Formalin ,Cidex and other Hazardous Material Spill Minor spills: < or = 30cc 1. Place tissue paper over the spills. 2. Wear PPE. 3. Place this tissue paper in the black plastic bag. 4. Place this bag in another black plastic bag, and lable it as â&#x20AC;&#x153;.............â&#x20AC;? spill. 5. Ask housekeeping to mop the area and dispose off the plastic bag. 6. Fill up the incident form. Major Spill: > 30 cc 1. Place tissue paper over the spill. 2. Place inverted trash can over the spill. 3. Inform HAZMAT team to clean up (83) 4. Fill up Incident Form Mercury Spill 1. All Mercury Spills are major spills. 2. They are caused by BP apparatus / thermometer break. 3. Place tissue paper over the spill. 4. Place inverted trash can over the mercury. 5. Inform HAZMAT team to clean up (call 83) 6. Fill an incident form.

nature , safe use and precautions while

Material Safety Data Sheet(MSDS)- List the handling hazardous Materials.

Smoking Policy


Hospital is a “NO SMOKING ZONE”

Fire Safety

Medical Equipment Management Equipment must be tagged. Disinfect and remove equipment from use area and store. File a work order with Biomedical Engineering. If immediate assistance is needed, during the day shift, call Biomedical Engineer Extn . After working hours and holidays contact the “On-Call” Biomedical Engineer. 48

Emergency Codes

Call 81

Call 80

Call 85

Call 83

Call 84



Call 82

Utilities Management Where is the oxygen shut-off valve in your work area? Know the oxygen shut-off valve location in your area. If you do not know, ask your department head / Incharge / Biomedical Engineer.

What do you do if there is a utility system failure, i.e., water, power, gas, etc.? Refer to the Hospital Utility System Management plans, located in the FMS section of the Hospital Wide Policies on our Hospital Intranet. How is our Hospital prepared for a power outage? The facility has emergency generators that provide power during power outages. Essential equipment is always to be plugged into outlets. All non-essential equipment is to be removed from outlets during power outages. Fire safety equipment is powered by emergency generators, such as exit lights, smoke detectors, and emergency lighting, is powered by emergency generators.



When do you turn off the oxygen for your area? In the event of a fire in your immediate area, follow the RACE protocol for a fire, assess your patients, provide alternate life support, i.e., portable oxygen, shut off oxygen and evacuate the area if directed to.

Oxygen Cylinder Safety



When moving oxygen cylinders, even for short distances, use a cart or carrier designed for their transport. If transporting via hospital bed or stretcher, ensure the cylinder is safely secured. Never position an oxygen tank between a mattress and bedrail; Containers should be stored in the vertical position and properly secured by a chair or similar device. Oxygen cylinders should never be left in any area unsecured, even for a short period of time. Close the container valve after each use and when empty, even if still connected to equipment. Open valve slowly to avoid pressure shock. If you have any questions, please feel free to contact Biomedical engineering department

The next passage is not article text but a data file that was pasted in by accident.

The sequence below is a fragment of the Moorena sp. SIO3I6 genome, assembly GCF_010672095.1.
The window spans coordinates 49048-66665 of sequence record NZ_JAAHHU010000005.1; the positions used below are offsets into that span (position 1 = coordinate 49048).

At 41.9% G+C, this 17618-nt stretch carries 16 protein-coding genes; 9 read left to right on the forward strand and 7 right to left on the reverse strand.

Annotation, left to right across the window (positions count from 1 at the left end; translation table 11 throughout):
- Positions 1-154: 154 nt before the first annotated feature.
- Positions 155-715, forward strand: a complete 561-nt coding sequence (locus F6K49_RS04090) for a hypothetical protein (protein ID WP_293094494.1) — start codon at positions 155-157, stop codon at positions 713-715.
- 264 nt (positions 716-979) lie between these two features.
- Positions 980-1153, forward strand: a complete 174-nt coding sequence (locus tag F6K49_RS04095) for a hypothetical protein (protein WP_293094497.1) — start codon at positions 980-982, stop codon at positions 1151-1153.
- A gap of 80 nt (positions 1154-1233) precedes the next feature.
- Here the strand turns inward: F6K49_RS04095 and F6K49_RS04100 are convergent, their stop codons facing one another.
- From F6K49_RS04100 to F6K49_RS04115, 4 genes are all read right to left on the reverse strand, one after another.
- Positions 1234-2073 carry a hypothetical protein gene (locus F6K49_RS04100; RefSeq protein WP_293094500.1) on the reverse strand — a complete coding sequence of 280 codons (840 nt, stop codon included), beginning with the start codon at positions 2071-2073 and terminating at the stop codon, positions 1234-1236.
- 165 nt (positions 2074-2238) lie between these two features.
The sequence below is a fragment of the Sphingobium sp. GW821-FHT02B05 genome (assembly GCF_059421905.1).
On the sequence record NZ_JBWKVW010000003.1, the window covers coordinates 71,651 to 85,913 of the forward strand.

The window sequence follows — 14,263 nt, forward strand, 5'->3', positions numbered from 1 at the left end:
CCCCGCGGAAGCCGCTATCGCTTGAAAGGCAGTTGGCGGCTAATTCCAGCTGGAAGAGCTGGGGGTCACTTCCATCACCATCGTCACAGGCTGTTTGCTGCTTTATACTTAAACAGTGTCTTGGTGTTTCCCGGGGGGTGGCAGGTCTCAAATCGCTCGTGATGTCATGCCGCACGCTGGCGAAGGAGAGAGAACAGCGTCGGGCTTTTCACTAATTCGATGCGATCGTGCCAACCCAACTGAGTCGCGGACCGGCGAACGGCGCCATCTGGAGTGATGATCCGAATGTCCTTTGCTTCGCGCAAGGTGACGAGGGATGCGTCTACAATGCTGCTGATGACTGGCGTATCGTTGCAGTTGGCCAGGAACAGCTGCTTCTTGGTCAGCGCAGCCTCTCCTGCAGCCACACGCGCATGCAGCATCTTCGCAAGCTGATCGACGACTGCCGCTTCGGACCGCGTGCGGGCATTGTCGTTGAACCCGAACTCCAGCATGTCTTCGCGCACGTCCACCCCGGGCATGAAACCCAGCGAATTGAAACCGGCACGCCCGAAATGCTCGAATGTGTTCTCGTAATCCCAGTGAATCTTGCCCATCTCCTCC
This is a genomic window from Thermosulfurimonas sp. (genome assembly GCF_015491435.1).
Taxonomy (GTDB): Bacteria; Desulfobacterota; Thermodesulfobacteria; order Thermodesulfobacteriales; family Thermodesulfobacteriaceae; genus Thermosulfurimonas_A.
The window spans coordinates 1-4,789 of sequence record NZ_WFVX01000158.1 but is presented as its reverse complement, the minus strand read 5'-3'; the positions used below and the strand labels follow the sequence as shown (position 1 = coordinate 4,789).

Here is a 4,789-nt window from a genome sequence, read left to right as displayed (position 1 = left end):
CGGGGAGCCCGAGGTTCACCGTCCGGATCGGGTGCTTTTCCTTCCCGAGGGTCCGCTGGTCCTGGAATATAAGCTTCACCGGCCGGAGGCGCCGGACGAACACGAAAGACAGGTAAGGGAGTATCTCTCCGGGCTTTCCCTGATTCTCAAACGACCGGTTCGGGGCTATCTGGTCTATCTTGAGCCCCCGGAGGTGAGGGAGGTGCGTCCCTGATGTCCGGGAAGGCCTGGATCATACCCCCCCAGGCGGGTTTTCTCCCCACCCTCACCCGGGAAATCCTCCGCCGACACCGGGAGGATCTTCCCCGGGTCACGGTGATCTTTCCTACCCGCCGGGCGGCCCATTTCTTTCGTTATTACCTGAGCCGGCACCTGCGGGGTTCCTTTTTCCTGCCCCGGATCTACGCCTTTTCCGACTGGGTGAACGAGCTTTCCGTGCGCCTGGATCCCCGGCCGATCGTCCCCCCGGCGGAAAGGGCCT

Required skills. Knowledge and education are defined in the job description. There is a documented personal file for every staff member. Every staff member undergoes orientation to the organization and to his / her specific job descriptions. Desired level of training on resuscitation techniques â&#x20AC;&#x201C; BLS / ACLS are given to staff members. Every staff member is given opportunity to participate in internal / external training programmes to update / acquire skills and knowledge. There is a process of gathering, verifying and evaluating credentials for the healthcare professionals. All the staff are included in the organizationâ&#x20AC;&#x2122;s Quality Improvement Programme.


Dont’s 1. Do not disclose information about the patient to anyone except the patient or a person approved by the patient. 2. Do not discuss about patient in the lift if identifiable information is being discussed, it can de a violation of confidentiality 3. Nurses shall not take verbal medication orders from doctors except in an emergency. Doctor to doctor verbal order, however is allowed, with read back policy.

Nurses to be Conversant with Nurses Manual. Senior Medical Staff to be conversant with Medical Staff Bylaws and Code of Ethics. 53


1. Maintained confidentiality of information pertaining to a patient. Confidentiality is a patient`s right. 2. All staff Members are required to sign a “Confidentiality Agreement” Whereby they pledge to abide by the hospital policy on management of information. 3. Doctor to Doctor communication: Read back and verify telephone orders and (limited) verbal orders. 4. Nurses and doctors to read back and verify critical test results. 5. Take Informed consents.

TIMELINE Within 24 hours

Nursing Assessment

Within 24 hours

Restraint From validity

12 Hours

Restraint monitoring Documentation of Restraint Monitoring Validity of Blood/ Dialysis Consent Form IDTR Rounds

Every 2 hours Every 4 hours 30 days

Nutrition assessment

1st round on completion of 48 hours Then every 7 days Within 24 hours of referral

Physiotherapy assessment

Withi24 hours of referral



H&P Sheet







ABMH Quality and Safety Guidebook  

Quality and safety Guide based on JCI Standards